Real and effective “anti-establishment” ideas come from unexpected places. That is, they are unexpected if you read only the dominant media and its insider sources, or follow politics only during the quadrennial presidential farce. Quite a few news junkies would be surprised at David Stockman’s critique of current Federal Reserve
Worried about its costs, Netflix has asked millions of customers to support so-called “net neutrality” policies to curtail the freedom of action of broadband companies like Comcast. Netflix, a huge suck of bandwidth, doesn’t want to have to make deals with ISPs like Comcast to deliver service to its customers.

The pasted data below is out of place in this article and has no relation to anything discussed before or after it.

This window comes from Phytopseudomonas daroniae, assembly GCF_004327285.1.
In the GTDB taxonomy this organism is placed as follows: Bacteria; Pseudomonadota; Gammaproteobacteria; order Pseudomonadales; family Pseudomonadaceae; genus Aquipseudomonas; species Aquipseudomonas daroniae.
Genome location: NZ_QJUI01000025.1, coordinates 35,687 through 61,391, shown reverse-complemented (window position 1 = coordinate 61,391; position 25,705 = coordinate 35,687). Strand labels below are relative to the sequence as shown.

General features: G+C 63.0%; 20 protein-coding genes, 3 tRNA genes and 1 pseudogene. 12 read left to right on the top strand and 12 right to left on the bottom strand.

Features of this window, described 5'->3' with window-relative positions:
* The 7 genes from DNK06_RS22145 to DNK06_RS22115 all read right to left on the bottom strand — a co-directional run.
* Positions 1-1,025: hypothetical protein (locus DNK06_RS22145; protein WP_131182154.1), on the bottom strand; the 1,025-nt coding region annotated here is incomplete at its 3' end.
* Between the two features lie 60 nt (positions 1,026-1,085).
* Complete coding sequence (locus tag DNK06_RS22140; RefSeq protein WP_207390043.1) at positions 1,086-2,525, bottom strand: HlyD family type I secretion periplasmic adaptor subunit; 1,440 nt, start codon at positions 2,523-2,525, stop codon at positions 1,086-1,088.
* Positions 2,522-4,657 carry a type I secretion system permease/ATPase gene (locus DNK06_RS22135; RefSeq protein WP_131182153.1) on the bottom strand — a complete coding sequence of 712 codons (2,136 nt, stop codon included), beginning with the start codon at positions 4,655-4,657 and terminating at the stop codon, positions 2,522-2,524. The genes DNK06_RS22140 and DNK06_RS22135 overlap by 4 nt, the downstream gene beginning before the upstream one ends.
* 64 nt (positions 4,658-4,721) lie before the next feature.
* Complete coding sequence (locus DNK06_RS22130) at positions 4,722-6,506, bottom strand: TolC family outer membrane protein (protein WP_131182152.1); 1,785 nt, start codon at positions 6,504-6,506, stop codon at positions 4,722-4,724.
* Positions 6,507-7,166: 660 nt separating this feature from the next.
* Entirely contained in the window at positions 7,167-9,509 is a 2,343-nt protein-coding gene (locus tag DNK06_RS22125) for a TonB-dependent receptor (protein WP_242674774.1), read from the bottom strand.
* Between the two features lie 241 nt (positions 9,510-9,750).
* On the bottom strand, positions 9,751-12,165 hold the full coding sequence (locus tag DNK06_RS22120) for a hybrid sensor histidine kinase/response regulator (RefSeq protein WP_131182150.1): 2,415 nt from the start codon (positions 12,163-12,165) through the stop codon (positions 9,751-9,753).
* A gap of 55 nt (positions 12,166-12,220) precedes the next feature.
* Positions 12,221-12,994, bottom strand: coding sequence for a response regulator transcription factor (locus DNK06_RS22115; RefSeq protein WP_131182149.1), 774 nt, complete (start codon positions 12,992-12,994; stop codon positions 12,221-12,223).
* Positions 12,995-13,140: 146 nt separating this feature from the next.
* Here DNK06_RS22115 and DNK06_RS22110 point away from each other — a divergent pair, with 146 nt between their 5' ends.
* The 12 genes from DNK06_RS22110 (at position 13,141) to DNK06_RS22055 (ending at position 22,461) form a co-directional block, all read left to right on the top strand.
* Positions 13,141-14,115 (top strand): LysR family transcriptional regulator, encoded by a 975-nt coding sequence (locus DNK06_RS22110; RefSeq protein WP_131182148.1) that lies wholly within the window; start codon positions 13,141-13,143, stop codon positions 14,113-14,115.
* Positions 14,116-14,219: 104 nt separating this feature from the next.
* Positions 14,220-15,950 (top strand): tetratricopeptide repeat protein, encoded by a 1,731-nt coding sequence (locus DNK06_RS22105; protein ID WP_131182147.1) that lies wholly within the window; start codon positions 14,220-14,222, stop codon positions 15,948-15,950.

One of the fashionable thought-killing words offered by the cliché-recycling movement is “sustainable.” In the common tongue, as spoken by many, many environmentalists, this term implies that we will run out of all our stuff pretty soon unless everybody on the planet (except maybe Al Gore) is put on a
Apparently, economics is hard. But some things are pretty straightforward. For example, both parties to a trade gain: it’s called “mutual benefit through exchange.” Another basic principle? Employers hire labor expecting productivity. Businesses don’t hire workers who can’t produce enough to more than cover their wages — and managers fire
Modern economics takes a long, circuitous route to the old wisdom of classical political economy: Laissez faire is best. This ideal of free markets was pretty clearly established by Adam Smith, J.B. Say, David Ricardo, and others long ago. Frédéric Bastiat explained it best in layman’s terms. But modern economic